WASHINGTON — Police officers may search a parked car if they have arrested its driver or a passenger nearby, the Supreme Court ruled Monday.
The 7-2 decision expands the area in which an arrest can trigger a car search without a warrant.
In the past, the Supreme Court ruled that once an officer arrests someone in a car, he may search the vehicle to check for weapons. This rule allows police to protect themselves and ensure their safety, the court said in a 1981 ruling.
Until Monday, however, it had been unclear whether officers could search a car if the driver or passenger was arrested outside or away from the vehicle.
Chief Justice William H. Rehnquist said it made sense to allow officers to search a car whenever they arrest a person who has parked and walked away from his vehicle.
"In all relevant respects, the arrest of a suspect who is next to a vehicle presents identical concerns regarding officer safety and the destruction of evidence as the arrest of someone who is inside the vehicle," he said.
The ruling upheld a prison sentence for a Virginia man who was carrying a gun in his car. An officer in Norfolk, Va., saw a man driving suspiciously, and when the officer checked the license plate, he found it was registered to a 1982 Chevy, not the Lincoln Town Car he was following.
When the driver, Marcus Thornton, parked his car and began to walk away, the officer stopped him and asked him for his driver's license. He then patted down Thornton and felt something in his left pocket, which proved to be bags of marijuana and a bag of crack cocaine.
He arrested Thorton and searched his car, in which he found a handgun. Thornton's lawyer challenged the car search as unconstitutional under the 4th Amendment.
The Supreme Court upheld the search Monday in Thornton vs. U.S.
"So long as the arrestee is the sort of 'recent occupant' of the vehicle such as [Thornton] was here, officers may search that vehicle incident to the arrest," the chief justice said.
Despite the lopsided vote, several justices questioned the notion that the search of the car was needed to protect the officer's safety. As Justice Antonin Scalia noted in a concurring opinion, Thornton was handcuffed in a police cruiser when one officer went to examine the inside of his car.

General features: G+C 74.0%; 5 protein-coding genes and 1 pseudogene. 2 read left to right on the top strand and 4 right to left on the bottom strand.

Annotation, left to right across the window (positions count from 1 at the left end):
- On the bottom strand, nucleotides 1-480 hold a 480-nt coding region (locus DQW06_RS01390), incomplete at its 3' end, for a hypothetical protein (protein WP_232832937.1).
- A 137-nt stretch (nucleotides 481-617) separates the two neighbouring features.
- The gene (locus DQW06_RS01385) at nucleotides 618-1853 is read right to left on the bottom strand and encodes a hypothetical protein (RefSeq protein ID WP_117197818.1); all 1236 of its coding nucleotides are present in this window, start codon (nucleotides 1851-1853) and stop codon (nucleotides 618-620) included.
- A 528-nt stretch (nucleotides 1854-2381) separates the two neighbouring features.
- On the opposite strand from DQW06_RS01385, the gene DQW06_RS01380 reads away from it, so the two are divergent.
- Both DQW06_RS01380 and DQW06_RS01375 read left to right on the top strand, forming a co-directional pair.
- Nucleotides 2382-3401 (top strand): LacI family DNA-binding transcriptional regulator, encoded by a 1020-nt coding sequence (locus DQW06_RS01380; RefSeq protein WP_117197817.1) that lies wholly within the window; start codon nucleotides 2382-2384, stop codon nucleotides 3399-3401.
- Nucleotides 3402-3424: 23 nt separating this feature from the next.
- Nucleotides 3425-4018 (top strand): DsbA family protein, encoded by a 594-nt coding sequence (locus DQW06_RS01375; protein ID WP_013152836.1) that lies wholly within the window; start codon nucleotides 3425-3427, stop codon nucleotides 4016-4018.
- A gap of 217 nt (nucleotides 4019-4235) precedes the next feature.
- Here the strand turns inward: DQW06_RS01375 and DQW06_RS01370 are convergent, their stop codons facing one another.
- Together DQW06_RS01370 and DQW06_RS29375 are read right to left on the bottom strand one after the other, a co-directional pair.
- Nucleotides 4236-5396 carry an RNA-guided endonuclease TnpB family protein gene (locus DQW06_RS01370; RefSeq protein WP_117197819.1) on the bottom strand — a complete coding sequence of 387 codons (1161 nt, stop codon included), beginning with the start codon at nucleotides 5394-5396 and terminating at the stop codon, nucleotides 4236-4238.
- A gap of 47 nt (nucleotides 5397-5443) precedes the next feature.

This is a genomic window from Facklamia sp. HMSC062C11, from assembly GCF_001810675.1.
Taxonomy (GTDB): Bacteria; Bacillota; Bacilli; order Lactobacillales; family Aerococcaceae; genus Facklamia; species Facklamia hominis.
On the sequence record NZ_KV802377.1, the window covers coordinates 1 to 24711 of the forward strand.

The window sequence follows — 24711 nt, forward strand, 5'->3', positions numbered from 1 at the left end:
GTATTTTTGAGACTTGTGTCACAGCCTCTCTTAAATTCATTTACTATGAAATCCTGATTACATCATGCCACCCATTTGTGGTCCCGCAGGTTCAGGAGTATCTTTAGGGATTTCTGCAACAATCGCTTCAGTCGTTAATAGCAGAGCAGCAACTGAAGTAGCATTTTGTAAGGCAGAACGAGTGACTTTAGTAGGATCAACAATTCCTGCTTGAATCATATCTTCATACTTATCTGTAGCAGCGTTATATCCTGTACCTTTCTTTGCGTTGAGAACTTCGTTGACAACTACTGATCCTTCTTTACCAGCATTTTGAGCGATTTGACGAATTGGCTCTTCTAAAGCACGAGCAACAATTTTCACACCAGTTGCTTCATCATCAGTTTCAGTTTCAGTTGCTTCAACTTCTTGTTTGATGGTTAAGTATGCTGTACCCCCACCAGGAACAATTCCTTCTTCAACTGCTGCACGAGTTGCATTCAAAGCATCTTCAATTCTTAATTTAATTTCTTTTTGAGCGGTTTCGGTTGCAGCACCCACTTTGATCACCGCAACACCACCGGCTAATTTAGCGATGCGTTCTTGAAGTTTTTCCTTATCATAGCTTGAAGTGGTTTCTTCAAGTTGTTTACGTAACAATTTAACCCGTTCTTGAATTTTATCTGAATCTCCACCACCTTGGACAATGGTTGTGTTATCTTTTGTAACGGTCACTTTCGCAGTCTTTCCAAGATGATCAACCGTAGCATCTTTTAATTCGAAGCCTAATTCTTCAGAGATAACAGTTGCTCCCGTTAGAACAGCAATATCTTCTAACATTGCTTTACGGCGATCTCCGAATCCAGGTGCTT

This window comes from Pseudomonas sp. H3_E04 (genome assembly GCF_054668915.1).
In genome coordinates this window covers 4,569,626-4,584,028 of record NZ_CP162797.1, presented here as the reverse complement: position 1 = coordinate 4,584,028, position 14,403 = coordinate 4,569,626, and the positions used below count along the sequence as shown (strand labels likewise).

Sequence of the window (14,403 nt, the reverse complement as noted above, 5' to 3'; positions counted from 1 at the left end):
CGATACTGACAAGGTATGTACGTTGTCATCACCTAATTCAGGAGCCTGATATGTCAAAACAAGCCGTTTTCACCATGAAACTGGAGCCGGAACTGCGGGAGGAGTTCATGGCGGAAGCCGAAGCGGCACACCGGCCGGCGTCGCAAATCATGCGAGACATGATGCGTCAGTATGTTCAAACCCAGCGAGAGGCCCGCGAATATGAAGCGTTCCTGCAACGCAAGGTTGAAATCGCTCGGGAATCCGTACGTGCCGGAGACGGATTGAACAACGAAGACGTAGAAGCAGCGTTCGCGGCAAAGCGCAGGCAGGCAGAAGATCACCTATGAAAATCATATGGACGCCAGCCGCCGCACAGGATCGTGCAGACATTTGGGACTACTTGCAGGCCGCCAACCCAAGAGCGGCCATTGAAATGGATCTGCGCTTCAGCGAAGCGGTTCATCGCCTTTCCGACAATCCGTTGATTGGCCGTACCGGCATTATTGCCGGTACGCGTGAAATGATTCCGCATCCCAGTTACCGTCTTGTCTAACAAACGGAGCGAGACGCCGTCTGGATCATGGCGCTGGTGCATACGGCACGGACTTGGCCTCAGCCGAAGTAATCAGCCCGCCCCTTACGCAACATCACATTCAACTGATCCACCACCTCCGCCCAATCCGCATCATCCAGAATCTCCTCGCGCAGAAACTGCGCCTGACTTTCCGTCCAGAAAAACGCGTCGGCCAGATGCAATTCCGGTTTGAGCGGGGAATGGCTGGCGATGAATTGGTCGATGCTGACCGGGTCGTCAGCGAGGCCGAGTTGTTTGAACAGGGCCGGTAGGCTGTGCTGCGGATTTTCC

Only John Paul Stevens and David H. Souter dissented. They said police should be required to get a search warrant before inspecting the interior of the car.
Boston University law professor Tracey Maclin said the ruling clarifies the law. "It's important because this is a common situation.
But it is not a large extension of the police authority because this person was right next to his car. It's not as though he was several blocks away," said Maclin, who filed a friend of the court brief on behalf of the American Civil Liberties Union.
In a second ruling, the justices gave an Alabama man a chance to challenge the state's plan to give him a lethal injection by cutting into his arm.
The inmate, David Nelson, was three days away from execution in October when the high court agreed to hear his appeal. Because of Nelson's long history of drug use, Alabama authorities said they could not inject a needle into his veins. Instead, they said they would have a doctor make a two-inch incision to "access" his veins. This was referred to as a "cut down" procedure.
When Nelson challenged that procedure as cruel and unusual, the state courts and lower federal courts said the law did not permit new, last-minute challenges in death penalty cases.
The Supreme Court disagreed, and in a narrowly written opinion said Nelson may file an appeal that argued this medical procedure may not be used against a prisoner, regardless of whether he was facing execution.